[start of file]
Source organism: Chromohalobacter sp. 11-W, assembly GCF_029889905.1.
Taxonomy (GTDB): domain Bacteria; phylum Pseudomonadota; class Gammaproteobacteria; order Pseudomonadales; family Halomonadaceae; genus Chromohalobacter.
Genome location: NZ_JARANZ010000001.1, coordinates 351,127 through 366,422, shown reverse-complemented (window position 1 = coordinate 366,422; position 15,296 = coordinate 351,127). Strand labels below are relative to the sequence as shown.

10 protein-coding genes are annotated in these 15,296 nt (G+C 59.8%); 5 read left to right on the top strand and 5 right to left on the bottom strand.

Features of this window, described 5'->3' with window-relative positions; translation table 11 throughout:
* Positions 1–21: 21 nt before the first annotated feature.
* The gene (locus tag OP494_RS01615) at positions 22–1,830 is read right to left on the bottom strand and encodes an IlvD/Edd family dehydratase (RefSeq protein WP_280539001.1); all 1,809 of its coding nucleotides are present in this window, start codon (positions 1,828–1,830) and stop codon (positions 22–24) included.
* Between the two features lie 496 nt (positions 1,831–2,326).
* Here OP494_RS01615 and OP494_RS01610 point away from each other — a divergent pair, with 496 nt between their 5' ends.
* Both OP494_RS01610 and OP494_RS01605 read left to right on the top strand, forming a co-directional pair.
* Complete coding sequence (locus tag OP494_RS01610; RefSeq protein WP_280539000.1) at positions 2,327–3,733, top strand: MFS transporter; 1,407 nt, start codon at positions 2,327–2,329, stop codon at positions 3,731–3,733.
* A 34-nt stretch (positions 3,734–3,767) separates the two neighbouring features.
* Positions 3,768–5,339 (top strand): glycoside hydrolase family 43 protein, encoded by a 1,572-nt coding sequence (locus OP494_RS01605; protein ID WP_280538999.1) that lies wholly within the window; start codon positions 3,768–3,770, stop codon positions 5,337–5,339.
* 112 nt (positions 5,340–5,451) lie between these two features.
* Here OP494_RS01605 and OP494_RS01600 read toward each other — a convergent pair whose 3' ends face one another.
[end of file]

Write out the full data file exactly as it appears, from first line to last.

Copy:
Source organism: Chromohalobacter sp. 11-W, assembly GCF_029889905.1.
Taxonomy (GTDB): domain Bacteria; phylum Pseudomonadota; class Gammaproteobacteria; order Pseudomonadales; family Halomonadaceae; genus Chromohalobacter.
Genome location: NZ_JARANZ010000001.1, coordinates 351,127 through 366,422, shown reverse-complemented (window position 1 = coordinate 366,422; position 15,296 = coordinate 351,127). Strand labels below are relative to the sequence as shown.

10 protein-coding genes are annotated in these 15,296 nt (G+C 59.8%); 5 read left to right on the top strand and 5 right to left on the bottom strand.

Features of this window, described 5'->3' with window-relative positions; translation table 11 throughout:
* Positions 1–21: 21 nt before the first annotated feature.
* The gene (locus tag OP494_RS01615) at positions 22–1,830 is read right to left on the bottom strand and encodes an IlvD/Edd family dehydratase (RefSeq protein WP_280539001.1); all 1,809 of its coding nucleotides are present in this window, start codon (positions 1,828–1,830) and stop codon (positions 22–24) included.
* Between the two features lie 496 nt (positions 1,831–2,326).
* Here OP494_RS01615 and OP494_RS01610 point away from each other — a divergent pair, with 496 nt between their 5' ends.
* Both OP494_RS01610 and OP494_RS01605 read left to right on the top strand, forming a co-directional pair.
* Complete coding sequence (locus tag OP494_RS01610; RefSeq protein WP_280539000.1) at positions 2,327–3,733, top strand: MFS transporter; 1,407 nt, start codon at positions 2,327–2,329, stop codon at positions 3,731–3,733.
* A 34-nt stretch (positions 3,734–3,767) separates the two neighbouring features.
* Positions 3,768–5,339 (top strand): glycoside hydrolase family 43 protein, encoded by a 1,572-nt coding sequence (locus OP494_RS01605; protein ID WP_280538999.1) that lies wholly within the window; start codon positions 3,768–3,770, stop codon positions 5,337–5,339.
* 112 nt (positions 5,340–5,451) lie between these two features.
* Here OP494_RS01605 and OP494_RS01600 read toward each other — a convergent pair whose 3' ends face one another.